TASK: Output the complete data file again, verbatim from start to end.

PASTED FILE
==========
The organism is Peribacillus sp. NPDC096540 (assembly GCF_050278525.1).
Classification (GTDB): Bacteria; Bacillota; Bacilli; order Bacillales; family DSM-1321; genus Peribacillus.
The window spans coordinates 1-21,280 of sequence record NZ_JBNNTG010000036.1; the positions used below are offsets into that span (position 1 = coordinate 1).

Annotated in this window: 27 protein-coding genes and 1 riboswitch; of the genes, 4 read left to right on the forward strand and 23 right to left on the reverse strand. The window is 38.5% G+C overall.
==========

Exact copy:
The organism is Peribacillus sp. NPDC096540 (assembly GCF_050278525.1).
Classification (GTDB): Bacteria; Bacillota; Bacilli; order Bacillales; family DSM-1321; genus Peribacillus.
The window spans coordinates 1-21,280 of sequence record NZ_JBNNTG010000036.1; the positions used below are offsets into that span (position 1 = coordinate 1).

Annotated in this window: 27 protein-coding genes and 1 riboswitch; of the genes, 4 read left to right on the forward strand and 23 right to left on the reverse strand. The window is 38.5% G+C overall.